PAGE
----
Elon Musk and Tesla continue to push for renewable energy as they plan a “gigafactory” in Cape Town, South Africa, to produce Powerwall batteries, sufficient to power an entire home using solar energy.
According to CleanTechnica, Khobi Brooklyn, Tesla’s global communications director, recently said Tesla Powerwalls are already being made and shipped, and the company will be concentrating on producing even more.
The Tesla Powerwall for residential use comes in two models, 7 kWh and 10 kWh, and both are set to answer one of the main questions relating to solar energy — that of storage. The company also produces a larger, utility-scale storage product geared for businesses wishing to store backup amounts of solar or wind electricity.
Tesla’s CEO, Elon Musk, hails from South Africa, and a recent announcement has been made that Musk is planning to build what he dubs a “gigafactory” in Cape Town to produce the Powerwall batteries.
As reported by Times Live, Tesla has already been in talks with the Western Cape Department of Economic Development and Renewable Energy over building the large factory in the province.
Western Cape MEC for economic opportunities, Alan Winde, says the factory is now a step closer to becoming reality after Tesla recently poached Evan Rice, chief executive of GreenCape, and appointed him business development manager for South Africa.
Winde told Times Live, “Evan phoned me to say [he] was leaving GreenCape. When he told me where he was going I said it was definitely good news,” adding that the plan aims to make nuclear power in that country obsolete.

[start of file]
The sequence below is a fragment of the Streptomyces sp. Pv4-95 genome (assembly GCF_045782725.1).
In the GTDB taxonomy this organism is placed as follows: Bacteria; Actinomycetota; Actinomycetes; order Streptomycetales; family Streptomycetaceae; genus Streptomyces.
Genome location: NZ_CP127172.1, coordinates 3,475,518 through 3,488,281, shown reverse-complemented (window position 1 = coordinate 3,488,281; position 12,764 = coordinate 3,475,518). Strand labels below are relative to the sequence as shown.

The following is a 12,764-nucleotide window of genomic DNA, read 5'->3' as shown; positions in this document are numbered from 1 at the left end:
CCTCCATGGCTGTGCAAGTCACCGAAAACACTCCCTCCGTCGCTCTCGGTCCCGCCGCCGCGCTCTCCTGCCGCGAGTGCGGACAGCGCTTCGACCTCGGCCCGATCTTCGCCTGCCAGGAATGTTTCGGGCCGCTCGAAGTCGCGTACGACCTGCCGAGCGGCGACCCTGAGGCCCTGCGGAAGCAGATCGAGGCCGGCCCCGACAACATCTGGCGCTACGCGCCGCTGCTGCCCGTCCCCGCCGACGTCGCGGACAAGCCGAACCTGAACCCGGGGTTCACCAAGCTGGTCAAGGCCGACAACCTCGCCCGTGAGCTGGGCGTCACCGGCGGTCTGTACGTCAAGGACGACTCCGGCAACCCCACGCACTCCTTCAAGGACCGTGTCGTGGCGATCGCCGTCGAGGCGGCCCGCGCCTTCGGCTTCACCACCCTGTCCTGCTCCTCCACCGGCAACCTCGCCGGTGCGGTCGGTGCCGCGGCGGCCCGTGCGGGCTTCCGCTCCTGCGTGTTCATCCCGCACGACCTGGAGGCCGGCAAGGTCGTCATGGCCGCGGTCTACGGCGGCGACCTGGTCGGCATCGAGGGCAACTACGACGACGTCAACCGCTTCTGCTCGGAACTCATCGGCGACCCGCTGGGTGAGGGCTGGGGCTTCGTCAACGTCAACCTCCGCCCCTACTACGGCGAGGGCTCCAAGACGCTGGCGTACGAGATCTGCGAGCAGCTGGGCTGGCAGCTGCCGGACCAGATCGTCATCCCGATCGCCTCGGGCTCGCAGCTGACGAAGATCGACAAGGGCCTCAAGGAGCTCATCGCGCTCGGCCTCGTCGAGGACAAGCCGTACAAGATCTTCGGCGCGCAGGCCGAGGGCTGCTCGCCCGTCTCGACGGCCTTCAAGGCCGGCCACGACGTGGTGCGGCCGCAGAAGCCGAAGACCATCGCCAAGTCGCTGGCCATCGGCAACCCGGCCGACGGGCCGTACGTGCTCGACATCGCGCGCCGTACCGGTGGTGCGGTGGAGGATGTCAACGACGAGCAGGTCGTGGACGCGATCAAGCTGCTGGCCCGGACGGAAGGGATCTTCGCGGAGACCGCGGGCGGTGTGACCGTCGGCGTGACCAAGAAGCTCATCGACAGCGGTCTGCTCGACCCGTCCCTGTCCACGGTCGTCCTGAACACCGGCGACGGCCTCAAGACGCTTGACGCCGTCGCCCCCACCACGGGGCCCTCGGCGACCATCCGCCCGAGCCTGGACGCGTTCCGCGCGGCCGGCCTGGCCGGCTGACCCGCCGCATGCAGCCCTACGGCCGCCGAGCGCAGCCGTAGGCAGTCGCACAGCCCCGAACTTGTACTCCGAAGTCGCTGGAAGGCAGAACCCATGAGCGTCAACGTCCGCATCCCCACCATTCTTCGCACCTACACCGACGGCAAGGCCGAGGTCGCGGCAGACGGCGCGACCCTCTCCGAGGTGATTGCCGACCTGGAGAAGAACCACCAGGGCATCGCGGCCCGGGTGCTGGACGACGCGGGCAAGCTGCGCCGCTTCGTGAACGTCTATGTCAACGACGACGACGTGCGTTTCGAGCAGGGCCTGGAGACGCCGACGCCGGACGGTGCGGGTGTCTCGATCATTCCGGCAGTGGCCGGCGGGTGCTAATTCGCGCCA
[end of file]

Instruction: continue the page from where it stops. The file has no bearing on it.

“We very much want to have a gigafactory here. If we get that right, it will make nuclear power generation obsolete.”
Tesla is also planning to build a $5 billion factory in Nevada, U.S.A., to produce the Powerwall batteries. According to Musk, the batteries are powered by solar energy and will be able to store sufficient energy to power a home. Musk added that further factories will need to be built all around the world.
Vermont utility says it will be the first to install Tesla powerwall batteries in the US https://t.co/MF0rqBYoGd
— sfbay_sharon (@sfbay_sharon) December 9, 2015
According to Musk, Powerwall batteries are a “great solution for people in remote parts of the world where there’s no electricity,” and in areas where the electricity supply is intermittent or expensive. It could also, obviously, be a great alternative to the normal supply of electricity, generated by nuclear energy or coal.
Musk added that 900 million Powerwalls would serve to make all the world’s electricity primarily solar. For South Africa, Tesla’s new Powerwall “gigafactory” will also produce plenty of much-needed jobs.
— Big Gamer29 (@fallova) December 30, 2015
Meanwhile, while the Powerwall battery sounds like the ideal solution to power problems worldwide, Engadget reports that the Institute for Energy Research has had a look at the numbers and reckons it could take almost 40 years for the Powerwall battery to pay for itself.
Reportedly, if a home is already hooked up for solar-power connections, it would take around 31 years to break even, while if the home is new to solar energy, it could take up to 38 years for the Powerwall to pay for itself.
However, according to Tesla, areas with renewable-energy policies like feed-in tariffs — including Hawaii, Australia, and the U.K. — provide a more accurate basis for the Powerwall’s usage. According to them, in these regions, “the consumer can utilize a Powerwall to consume more of their solar generation and the payback is less than 10 years, while providing the non-economic benefits, as well.”
— Koldo Gutiérrez (@kgboada) January 7, 2016
Born in South Africa and schooled at Pretoria Boys’ High, Elon Musk is not only the CEO of Tesla, but is also the co-founder of the popular online payment system, PayPal, and the founder of the aerospace engineering company, SpaceX.
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